Institute for Mediterranean Studies
Fundamental Tools for Photo-Interpretation in Mountainous Rocky Areas: Photogrammetry and Ground-Truthing
2012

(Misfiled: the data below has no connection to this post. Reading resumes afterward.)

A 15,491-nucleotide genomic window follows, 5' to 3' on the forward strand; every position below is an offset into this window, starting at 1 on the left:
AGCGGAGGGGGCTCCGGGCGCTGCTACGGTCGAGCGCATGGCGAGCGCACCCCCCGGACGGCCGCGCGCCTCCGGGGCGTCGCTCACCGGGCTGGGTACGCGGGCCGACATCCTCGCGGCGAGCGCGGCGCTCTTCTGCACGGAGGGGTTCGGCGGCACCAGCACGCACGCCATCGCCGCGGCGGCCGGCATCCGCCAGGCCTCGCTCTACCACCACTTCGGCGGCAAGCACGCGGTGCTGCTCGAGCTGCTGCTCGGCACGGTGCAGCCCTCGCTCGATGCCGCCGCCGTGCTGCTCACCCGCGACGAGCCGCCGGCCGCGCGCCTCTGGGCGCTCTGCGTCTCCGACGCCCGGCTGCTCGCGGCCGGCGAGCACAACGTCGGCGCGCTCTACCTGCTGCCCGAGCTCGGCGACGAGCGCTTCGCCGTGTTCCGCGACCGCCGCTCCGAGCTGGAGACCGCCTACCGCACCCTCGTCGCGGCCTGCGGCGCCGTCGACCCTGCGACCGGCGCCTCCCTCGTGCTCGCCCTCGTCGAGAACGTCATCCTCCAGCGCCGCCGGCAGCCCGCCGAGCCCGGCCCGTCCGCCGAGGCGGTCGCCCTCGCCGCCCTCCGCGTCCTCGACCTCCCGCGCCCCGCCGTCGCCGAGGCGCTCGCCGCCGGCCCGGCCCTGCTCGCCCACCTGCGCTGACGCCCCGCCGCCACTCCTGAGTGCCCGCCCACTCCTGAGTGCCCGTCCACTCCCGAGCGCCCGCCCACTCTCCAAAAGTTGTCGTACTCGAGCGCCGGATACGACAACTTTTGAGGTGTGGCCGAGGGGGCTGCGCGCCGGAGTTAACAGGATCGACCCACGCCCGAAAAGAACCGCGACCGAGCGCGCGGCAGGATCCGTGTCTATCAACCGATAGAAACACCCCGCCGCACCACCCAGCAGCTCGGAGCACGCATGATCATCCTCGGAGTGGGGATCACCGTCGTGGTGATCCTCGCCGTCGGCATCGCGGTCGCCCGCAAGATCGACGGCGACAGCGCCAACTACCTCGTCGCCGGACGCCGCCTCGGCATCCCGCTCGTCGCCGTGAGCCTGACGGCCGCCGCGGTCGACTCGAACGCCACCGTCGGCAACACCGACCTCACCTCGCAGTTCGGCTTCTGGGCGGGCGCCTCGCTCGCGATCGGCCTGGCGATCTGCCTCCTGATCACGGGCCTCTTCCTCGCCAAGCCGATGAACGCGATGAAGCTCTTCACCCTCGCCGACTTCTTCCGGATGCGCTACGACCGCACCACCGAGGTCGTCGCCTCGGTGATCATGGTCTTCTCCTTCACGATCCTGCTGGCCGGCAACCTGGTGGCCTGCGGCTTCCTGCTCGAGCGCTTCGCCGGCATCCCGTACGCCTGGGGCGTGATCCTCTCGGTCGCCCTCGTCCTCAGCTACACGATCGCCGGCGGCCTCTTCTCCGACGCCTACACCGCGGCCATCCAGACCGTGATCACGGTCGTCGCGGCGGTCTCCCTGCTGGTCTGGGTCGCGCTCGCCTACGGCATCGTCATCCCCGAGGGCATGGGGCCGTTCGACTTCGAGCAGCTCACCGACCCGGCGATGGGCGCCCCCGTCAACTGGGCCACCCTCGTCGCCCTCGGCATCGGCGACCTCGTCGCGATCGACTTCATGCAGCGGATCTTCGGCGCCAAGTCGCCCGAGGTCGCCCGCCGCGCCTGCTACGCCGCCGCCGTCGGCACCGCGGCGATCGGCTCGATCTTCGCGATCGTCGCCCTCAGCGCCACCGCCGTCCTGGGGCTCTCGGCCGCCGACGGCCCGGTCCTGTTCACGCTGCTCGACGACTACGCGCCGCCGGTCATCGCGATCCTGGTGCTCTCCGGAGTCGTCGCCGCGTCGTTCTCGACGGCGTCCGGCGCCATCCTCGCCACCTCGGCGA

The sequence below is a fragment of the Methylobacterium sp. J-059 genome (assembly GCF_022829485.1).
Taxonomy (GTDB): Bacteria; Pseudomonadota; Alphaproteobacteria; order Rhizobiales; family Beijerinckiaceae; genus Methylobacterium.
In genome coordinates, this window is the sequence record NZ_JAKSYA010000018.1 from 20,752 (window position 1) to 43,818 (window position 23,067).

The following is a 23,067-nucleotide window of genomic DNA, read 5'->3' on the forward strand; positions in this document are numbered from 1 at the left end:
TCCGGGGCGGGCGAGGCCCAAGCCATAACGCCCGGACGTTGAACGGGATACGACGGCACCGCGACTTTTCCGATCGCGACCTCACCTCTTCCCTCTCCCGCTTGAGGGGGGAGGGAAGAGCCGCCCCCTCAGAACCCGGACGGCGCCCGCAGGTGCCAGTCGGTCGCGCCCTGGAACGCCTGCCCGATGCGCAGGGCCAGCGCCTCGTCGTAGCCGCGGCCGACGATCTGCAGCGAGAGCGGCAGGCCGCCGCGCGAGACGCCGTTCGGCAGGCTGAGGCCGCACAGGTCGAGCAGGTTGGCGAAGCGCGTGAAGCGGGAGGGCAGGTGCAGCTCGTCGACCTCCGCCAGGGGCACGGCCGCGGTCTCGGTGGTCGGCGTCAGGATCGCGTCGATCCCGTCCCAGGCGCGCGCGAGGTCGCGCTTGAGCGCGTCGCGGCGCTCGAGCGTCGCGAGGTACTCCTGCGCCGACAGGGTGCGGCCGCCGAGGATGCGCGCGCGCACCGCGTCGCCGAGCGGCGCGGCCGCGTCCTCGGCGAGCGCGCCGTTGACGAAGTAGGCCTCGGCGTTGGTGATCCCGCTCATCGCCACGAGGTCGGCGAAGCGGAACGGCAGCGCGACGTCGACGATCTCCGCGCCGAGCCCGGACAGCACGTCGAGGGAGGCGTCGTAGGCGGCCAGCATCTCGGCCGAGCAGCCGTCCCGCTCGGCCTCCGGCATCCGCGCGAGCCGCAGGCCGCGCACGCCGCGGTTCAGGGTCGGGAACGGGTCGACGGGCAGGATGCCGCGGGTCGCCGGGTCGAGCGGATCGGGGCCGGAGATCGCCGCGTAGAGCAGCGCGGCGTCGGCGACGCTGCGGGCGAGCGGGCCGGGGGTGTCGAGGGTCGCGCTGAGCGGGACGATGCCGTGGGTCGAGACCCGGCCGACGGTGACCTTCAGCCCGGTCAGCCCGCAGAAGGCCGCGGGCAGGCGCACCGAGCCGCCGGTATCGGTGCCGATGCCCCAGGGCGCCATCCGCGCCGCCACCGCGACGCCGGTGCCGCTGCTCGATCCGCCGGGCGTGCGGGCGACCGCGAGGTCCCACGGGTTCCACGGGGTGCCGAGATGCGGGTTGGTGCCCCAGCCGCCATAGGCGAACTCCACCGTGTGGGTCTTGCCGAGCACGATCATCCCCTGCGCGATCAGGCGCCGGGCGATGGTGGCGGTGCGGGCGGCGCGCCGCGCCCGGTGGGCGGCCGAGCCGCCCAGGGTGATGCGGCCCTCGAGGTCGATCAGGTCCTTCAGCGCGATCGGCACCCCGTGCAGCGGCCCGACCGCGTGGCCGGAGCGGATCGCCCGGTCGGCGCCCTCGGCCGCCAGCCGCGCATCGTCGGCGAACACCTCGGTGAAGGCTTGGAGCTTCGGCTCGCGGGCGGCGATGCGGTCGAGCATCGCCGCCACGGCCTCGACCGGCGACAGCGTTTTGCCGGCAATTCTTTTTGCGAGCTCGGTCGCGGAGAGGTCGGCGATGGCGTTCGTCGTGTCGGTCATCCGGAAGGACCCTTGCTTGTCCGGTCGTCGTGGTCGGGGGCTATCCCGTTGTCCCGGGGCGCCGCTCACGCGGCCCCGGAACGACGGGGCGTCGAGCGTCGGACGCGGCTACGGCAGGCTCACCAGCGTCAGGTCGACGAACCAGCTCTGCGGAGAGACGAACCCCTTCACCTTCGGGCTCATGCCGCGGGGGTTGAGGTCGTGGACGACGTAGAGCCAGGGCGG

How could we approach mountainous rocky landscapes in the absence of detailed cadastral maps, if the 1:5.000 maps do not depict hydrography to support the understanding of soil-marks and geological erosion, if crop-marks (or “scrub-marks” of the typical Mediterranean macchia) are undistinguishable, if the over-exposure of some military photos hides shadow-features, if a road can produce a similar signature as a wall or a fault in different geological setting a few meters away, if the monumentality of some ancient constructions means that scale does not work well as a discriminating factor, \ldots? These are amongst the challenges of creating a specific protocol in archaeological photo-interpretation of mountainous rocky areas. Taking the mountainous terrain of East Crete as a demonstration case study, a simplified cadastre has been produced according to the aerial photographical evidences with the 4th coordinate as the time changes. On this generated map, the known archaeological features were placed: a data mining analysis is carried out to understand why a particular archaeological feature was visible from the ground and if and how its position influenced the recognition itself. The description of every single anomaly via abstraction levels, groups homogeneous elements in a bigger category. On the base of these first subdivisions, the comparison of similar recurrence of combination of colour/contrast allowed the description of dubious cases or the definition of “false-features”. The availability of an extensive architectural field-survey with accurate digital measurements, such as the Digital Crete Archaeological Atlas, allowed to improve the feature recognition and to address a higher number of archaeological questions. This paper discusses some results that arose from Cantoro's PhD research and their later enhancement through the further refinement of interpreta-tion. A combination of remote sensing and ground-truthing was exploited for the specific geomorphology of the area of Eastern Crete, trying to extend it even further to other geographical contexts.